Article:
Comparing individual returns before marriage and household returns after marriage allows us to infer the ‘management rule’. We find that the spouse with the highest pre-marriage return on wealth carries 80% of the decision power, while the other spouse accounts for the remaining 20%. However, this result masks interesting forms of heterogeneity. First, men command a slightly higher weight than would be warranted by their pre-marriage returns alone, possibly a reflection of gender norms.
Moreover, among wealthy families – those classified in the top decile of the wealth distribution – the ‘management rule’ is one of full specialisation: the spouse with the highest pre-marriage return appears to be fully in charge of managing the household’s assets. This implies that, by effectively eliminating reversion to the mean by sharing financial responsibilities, the assets of wealthy households grow even faster over time, boosting wealth concentration. This in turn suggests one mechanism that generates persistence in wealth concentration is the allocation of decision power between spouses: when stakes are large – i.e. among the very wealthy – the incentive is also stronger to grant more discretion to the spouse with greater capabilities to manage the family assets. All else equal, this full specialisation reinforces the concentration of wealth at the top of the distribution.
Matching dynamics and inequality
Our evidence on assortative mating is relevant for the debate around the causes of both the extreme wealth concentration as well as its evolution over time – an issue that has attracted considerable attention in recent years. It is easy to show analytically that societies where marriages are assorted on wealth exhibit more wealth concentration at the point of marriage; with return heterogeneity, they also grow more unequal during the life cycle of a marriage, and the dynamic effects are amplified by assortative mating on returns.
Regarding the dynamics of wealth concentration, because mating patterns and wealth management arrangements are very likely to evolve over time (e.g. because social norms and relative gender skills change), time variation in assortative mating and wealth management allocation rules can be independent and, so far, unnoticed causes of changes in wealth inequality over time. Figure 4, Panel A, documents a significant decline in Norway of assortative mating on wealth over time (from around 0.23 to around 0.14). Panel B shows the time evolution of the Gini coefficient for wealth at marriage and documents that it has declined too. The association between the indexes in Panels A and B, albeit crude, is suggestive of the potential importance of assortative mating for the time evolution of wealth inequality.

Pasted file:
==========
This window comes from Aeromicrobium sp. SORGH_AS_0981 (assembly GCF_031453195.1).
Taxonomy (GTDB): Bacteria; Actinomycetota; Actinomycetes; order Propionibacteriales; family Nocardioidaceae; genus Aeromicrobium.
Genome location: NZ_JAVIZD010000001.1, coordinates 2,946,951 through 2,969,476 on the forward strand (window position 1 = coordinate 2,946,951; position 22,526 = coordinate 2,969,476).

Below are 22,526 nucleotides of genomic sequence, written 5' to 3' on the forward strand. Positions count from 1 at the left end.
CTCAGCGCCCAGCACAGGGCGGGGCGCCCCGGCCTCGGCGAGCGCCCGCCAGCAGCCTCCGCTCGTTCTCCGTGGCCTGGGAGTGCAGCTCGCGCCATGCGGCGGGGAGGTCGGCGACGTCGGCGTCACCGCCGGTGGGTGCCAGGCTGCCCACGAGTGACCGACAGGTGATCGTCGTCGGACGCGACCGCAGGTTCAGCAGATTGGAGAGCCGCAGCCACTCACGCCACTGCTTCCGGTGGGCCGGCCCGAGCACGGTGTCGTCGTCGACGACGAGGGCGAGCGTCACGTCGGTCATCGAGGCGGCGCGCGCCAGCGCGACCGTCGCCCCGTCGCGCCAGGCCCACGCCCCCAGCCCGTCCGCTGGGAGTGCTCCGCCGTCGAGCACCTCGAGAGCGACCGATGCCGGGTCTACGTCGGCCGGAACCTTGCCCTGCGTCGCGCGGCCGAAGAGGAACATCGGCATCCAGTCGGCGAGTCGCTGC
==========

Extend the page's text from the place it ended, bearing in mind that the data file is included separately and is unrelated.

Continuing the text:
Figure 4 The dynamics of assortative mating and wealth inequality
Barone, G, and S Mocetti (2016), “Intergenerational mobility in the very long run: Florence 1427–2011”, Bank of Italy Working Paper No. 1060.
Benhabib, J, and A Bisin (2019), “Skewed wealth distributions: Theory and empirics”, Journal of Economic Literature 56(4): 1261–91.
Charles, K K, E Hurst and A Killewald (2013), “Marital sorting and parental wealth”, Demography 50(1): 51–70.
Fagereng, A, L Guiso, D Malacrino and L Pistaferri (2020), “Heterogeneity and persistence in returns to wealth”, Econometrica 88(1): 115–70.
Fagereng, A, L Guiso and L Pistaferri (2022), “Assortative mating and wealth inequality”, CEPR Discussion Paper 17148.
Gabaix, X, J-M Lasry, P-L Lions and B Moll (2016), “The dynamics of inequality”, Econometrica 84(6): 2071–111.
1 Elon Musk’s wealth is estimated at $237 billion (“The world’s real-time billionaries”, Forbes). According to the 2019 Survey of Consumer Finances, the median wealth of the American families is $122,000. If the poorest families have zero wealth, redistributing Elon Musk’s assets evenly among them could bring 1.94 million families to the median.